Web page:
function. Forecast values for the remaining time steps of the test observation by looping over the time steps of the input data and using them as input to the network. The first prediction is the value that corresponds to the time step `offset + 1`

.

numTimeSteps = size(X,2); numPredictionTimeSteps = numTimeSteps - offset; Y = zeros(numChannels,numPredictionTimeSteps); for t = 1:numPredictionTimeSteps Xt = X(:,offset+t); Y(:,t) = predictAndUpdateState(hW,Xt); end

Compare the predictions with the target values.

figure t = tiledlayout(numChannels,1); title(t,"Open Loop Forecasting") for i = 1:numChannels nexttile plot(T(i,:)) hold on plot(offset:numTimeSteps,[T(i,offset) Y(i,:)],'--') ylabel("Channel " + i) end xlabel("Time Step") nexttile(1) legend(["Input" "Forecasted"])

**Closed-Loop Forecasting**

Closed-loop forecasting predicts subsequent time steps in a sequence by using the previous predictions as input. In this case, the model does not require the true values to make the prediction. For example, suppose that you want to predict the value for time steps $$t$$ through $$t+k$$ of the sequence by using data collected in time steps 1 through $$t-1$$. To make predictions for time step $$i$$, use the predicted value for time step $$i-1$$ as input. Use closed-loop forecasting to forecast multiple subsequent time steps or when you do not have true values to provide to the network before making the next prediction.

Initialize the network state by resetting the state using the `resetState`

function, then make an initial prediction, `Z, `

using the first few time steps of the input data. Update the network state by using the first 75 time steps of the input data.

resetState(hW) offset = size(X,2); [Z, ~] = predictAndUpdateState(hW,X);

### Resetting network state. ### Finished writing input activations. ### Running a sequence of length 191.

To forecast further predictions, loop over time steps and update the network state by using the `predictAndUpdateState`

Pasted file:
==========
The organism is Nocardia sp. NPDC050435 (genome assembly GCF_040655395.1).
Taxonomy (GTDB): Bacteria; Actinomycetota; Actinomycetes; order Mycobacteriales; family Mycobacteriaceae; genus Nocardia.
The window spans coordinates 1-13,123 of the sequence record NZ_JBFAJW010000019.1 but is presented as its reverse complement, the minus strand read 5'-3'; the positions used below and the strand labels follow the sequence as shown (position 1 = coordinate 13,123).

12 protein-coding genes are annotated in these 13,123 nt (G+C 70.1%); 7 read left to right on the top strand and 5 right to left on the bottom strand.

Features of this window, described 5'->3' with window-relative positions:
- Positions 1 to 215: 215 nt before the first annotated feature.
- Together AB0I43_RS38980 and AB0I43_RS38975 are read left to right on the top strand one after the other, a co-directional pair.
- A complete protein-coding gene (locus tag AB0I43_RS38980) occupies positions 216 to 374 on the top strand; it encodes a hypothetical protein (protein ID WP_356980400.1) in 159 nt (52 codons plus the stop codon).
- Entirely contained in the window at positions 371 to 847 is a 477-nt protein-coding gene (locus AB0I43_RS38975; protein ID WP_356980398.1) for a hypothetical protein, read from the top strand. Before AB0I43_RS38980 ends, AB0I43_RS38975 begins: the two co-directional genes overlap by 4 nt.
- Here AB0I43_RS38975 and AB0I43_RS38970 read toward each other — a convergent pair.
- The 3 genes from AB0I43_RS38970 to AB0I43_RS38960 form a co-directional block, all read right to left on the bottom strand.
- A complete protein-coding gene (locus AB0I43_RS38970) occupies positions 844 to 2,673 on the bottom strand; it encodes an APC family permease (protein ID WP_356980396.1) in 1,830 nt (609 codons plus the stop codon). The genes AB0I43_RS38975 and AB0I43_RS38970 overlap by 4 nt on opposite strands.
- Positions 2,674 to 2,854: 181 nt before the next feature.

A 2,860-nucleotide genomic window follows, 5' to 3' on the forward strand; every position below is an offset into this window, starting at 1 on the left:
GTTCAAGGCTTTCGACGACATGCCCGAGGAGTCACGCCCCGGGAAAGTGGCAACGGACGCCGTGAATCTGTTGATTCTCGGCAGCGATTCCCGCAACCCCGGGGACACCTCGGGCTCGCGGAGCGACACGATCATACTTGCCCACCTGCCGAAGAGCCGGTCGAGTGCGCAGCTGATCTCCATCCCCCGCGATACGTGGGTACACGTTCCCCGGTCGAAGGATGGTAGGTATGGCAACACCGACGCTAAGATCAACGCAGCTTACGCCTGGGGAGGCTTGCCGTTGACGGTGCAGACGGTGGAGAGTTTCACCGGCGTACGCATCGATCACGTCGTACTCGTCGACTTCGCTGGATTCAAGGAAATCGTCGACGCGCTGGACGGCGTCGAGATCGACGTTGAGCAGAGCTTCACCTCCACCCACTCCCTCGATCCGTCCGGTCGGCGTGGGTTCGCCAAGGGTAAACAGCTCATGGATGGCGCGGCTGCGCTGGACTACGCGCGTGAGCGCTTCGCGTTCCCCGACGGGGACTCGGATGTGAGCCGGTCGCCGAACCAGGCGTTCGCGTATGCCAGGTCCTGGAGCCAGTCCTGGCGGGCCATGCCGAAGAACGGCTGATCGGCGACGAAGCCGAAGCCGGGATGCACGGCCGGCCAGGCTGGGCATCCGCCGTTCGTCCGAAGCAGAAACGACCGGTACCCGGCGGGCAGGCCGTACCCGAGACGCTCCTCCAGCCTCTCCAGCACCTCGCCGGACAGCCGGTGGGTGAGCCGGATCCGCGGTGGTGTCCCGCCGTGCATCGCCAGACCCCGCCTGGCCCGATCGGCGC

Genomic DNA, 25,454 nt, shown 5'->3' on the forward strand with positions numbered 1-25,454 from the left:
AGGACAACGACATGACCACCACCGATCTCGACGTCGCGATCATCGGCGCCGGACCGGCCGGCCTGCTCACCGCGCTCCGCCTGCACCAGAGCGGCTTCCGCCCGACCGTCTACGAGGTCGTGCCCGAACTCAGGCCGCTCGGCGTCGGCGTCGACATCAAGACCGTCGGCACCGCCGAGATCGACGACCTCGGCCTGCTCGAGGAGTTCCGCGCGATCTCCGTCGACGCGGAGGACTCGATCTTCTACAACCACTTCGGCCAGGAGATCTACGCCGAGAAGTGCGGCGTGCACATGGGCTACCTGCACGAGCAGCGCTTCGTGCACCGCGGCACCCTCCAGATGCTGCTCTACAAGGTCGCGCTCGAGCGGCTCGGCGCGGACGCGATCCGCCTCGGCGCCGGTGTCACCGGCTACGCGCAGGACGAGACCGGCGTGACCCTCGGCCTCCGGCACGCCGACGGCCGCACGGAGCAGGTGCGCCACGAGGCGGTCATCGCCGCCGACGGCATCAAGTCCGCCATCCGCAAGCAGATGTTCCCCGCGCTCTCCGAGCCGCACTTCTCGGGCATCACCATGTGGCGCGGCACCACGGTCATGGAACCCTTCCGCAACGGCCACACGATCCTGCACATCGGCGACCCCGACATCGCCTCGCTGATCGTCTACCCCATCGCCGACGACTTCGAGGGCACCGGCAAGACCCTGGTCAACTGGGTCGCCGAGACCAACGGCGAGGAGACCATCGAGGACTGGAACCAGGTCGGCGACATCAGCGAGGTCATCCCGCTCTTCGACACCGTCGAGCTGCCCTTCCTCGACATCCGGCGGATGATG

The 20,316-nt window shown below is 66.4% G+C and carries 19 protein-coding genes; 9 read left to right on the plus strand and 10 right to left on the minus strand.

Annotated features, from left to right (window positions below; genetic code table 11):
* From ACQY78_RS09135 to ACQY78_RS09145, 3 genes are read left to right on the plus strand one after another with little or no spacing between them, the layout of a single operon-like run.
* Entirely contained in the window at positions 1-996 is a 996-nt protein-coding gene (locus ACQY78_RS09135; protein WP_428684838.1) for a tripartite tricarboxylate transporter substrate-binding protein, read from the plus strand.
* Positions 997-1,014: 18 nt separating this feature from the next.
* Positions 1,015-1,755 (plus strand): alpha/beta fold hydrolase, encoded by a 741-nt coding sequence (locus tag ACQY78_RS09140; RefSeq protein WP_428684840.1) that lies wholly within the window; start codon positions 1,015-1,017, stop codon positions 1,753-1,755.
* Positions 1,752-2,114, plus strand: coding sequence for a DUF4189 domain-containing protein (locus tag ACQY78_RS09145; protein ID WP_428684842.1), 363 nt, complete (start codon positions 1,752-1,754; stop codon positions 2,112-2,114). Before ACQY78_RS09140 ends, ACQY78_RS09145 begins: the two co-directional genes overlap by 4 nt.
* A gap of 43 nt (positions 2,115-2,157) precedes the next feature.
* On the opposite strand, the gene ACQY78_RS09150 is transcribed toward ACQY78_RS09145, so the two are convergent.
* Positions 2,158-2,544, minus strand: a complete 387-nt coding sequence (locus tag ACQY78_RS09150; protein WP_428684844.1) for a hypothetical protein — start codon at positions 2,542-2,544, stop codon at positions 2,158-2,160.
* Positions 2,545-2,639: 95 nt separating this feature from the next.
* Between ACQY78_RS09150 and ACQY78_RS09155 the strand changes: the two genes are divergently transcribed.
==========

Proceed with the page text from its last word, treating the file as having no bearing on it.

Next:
function. Forecast the next 200 time steps by iteratively passing the previously predicted value to the network. Because the network does not require the input data to make any further predictions, you can specify any number of time steps to forecast.

numPredictionTimeSteps = 200; Xt = Z(:,end); Y = zeros(numChannels,numPredictionTimeSteps); for t = 1:numPredictionTimeSteps [Y(:,t),~] = predictAndUpdateState(hW,Xt); Xt = Y(:,t); end

Visualize the forecasted values in a plot.

numTimeSteps = offset + numPredictionTimeSteps; figure t = tiledlayout(numChannels,1); title(t,"Closed Loop Forecasting") for i = 1:numChannels nexttile plot(T(i,1:offset)) hold on plot(offset:numTimeSteps,[T(i,offset) Y(i,:)],'--') ylabel("Channel " + i) end xlabel("Time Step") nexttile(1) legend(["Input" "Forecasted"])

Closed-loop forecasting allows you to forecast an arbitrary number of time steps, but can be less accurate when compared to open-loop forecasting because the network does not have access to the true values during the forecasting process.

## Version History

**Introduced in R2022b**

## See Also

`activations`

| `compile`

| `deploy`

| `predict`

| `predictAndUpdateState`